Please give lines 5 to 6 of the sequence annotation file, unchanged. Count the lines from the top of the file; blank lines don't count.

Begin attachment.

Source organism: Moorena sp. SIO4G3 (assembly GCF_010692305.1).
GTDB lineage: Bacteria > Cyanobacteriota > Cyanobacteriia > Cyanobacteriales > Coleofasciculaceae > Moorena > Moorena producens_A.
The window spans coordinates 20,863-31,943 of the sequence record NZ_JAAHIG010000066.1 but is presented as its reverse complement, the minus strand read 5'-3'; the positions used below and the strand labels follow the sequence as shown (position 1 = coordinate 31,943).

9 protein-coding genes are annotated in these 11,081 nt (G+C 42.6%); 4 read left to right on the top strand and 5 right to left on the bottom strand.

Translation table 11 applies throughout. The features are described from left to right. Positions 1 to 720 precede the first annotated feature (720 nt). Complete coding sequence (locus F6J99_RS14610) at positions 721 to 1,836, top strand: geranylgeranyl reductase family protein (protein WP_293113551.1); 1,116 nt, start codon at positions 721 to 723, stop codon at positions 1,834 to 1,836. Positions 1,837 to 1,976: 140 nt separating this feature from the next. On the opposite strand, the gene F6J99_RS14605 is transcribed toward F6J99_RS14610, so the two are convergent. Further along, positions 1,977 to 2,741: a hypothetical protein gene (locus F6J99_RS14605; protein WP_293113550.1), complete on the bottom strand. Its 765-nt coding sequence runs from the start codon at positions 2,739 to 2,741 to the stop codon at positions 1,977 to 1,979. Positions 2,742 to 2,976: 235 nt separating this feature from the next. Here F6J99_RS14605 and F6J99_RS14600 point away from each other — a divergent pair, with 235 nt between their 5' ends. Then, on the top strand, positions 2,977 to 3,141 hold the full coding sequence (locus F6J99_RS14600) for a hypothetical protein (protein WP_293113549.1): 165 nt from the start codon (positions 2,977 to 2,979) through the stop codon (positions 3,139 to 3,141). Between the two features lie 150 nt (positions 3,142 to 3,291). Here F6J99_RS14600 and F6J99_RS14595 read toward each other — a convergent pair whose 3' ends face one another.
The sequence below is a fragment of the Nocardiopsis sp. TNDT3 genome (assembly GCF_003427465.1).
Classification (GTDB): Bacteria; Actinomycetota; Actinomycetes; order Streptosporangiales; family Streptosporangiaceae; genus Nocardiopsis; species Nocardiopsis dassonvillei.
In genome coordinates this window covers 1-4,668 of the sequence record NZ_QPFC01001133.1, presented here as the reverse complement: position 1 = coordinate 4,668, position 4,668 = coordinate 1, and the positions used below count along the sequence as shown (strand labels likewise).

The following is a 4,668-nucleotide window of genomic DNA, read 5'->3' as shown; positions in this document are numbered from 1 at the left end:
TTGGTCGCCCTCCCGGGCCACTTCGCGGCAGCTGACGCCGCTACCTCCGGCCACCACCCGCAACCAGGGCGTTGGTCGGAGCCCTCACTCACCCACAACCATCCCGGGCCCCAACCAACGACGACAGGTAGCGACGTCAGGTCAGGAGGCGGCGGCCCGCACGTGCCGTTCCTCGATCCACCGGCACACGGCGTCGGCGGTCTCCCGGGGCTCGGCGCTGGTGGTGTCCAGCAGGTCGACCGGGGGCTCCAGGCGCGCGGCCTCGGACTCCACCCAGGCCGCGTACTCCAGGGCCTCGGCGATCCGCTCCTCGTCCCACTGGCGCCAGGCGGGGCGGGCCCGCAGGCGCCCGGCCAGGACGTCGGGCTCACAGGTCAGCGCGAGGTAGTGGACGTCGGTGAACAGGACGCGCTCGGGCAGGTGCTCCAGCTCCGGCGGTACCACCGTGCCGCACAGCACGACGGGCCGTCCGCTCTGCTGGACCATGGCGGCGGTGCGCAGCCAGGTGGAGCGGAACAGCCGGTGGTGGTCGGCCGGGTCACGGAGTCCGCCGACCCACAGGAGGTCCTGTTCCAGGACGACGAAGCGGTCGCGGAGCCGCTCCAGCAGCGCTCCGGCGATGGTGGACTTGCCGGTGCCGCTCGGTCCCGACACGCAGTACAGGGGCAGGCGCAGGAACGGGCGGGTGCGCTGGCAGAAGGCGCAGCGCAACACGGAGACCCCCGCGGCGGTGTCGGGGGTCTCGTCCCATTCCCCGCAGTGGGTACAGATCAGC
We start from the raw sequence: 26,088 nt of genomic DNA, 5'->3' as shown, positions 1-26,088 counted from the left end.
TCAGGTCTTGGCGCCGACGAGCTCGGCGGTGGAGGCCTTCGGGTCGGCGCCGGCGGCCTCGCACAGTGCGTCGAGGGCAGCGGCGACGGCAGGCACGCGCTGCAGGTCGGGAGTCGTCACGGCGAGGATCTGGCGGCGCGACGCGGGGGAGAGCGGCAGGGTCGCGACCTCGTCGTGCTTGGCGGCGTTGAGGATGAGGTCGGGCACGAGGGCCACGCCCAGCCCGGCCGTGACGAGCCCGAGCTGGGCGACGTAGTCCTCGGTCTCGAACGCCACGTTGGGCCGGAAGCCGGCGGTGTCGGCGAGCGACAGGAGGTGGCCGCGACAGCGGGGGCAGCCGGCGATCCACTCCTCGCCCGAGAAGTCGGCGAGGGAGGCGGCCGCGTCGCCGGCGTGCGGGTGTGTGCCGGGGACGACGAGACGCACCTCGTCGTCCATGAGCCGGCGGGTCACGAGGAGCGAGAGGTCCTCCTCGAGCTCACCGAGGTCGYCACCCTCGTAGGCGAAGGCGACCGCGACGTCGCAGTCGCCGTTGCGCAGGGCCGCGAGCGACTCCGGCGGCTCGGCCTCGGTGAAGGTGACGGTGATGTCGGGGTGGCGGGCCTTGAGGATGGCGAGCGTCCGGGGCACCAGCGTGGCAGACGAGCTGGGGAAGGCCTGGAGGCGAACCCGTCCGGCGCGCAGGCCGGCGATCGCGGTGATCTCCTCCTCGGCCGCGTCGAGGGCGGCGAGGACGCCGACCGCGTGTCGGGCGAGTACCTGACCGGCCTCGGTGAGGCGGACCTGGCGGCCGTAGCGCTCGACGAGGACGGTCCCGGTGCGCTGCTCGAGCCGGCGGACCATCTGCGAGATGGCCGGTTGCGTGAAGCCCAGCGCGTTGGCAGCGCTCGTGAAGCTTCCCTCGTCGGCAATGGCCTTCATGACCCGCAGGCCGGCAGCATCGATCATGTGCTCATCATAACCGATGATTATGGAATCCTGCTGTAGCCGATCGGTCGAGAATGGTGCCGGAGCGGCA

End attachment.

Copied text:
Translation table 11 applies throughout. The features are described from left to right. Positions 1 to 720 precede the first annotated feature (720 nt). Complete coding sequence (locus F6J99_RS14610) at positions 721 to 1,836, top strand: geranylgeranyl reductase family protein (protein WP_293113551.1); 1,116 nt, start codon at positions 721 to 723, stop codon at positions 1,834 to 1,836. Positions 1,837 to 1,976: 140 nt separating this feature from the next. On the opposite strand, the gene F6J99_RS14605 is transcribed toward F6J99_RS14610, so the two are convergent. Further along, positions 1,977 to 2,741: a hypothetical protein gene (locus F6J99_RS14605; protein WP_293113550.1), complete on the bottom strand. Its 765-nt coding sequence runs from the start codon at positions 2,739 to 2,741 to the stop codon at positions 1,977 to 1,979. Positions 2,742 to 2,976: 235 nt separating this feature from the next. Here F6J99_RS14605 and F6J99_RS14600 point away from each other — a divergent pair, with 235 nt between their 5' ends. Then, on the top strand, positions 2,977 to 3,141 hold the full coding sequence (locus F6J99_RS14600) for a hypothetical protein (protein WP_293113549.1): 165 nt from the start codon (positions 2,977 to 2,979) through the stop codon (positions 3,139 to 3,141). Between the two features lie 150 nt (positions 3,142 to 3,291). Here F6J99_RS14600 and F6J99_RS14595 read toward each other — a convergent pair whose 3' ends face one another.
The sequence below is a fragment of the Nocardiopsis sp. TNDT3 genome (assembly GCF_003427465.1).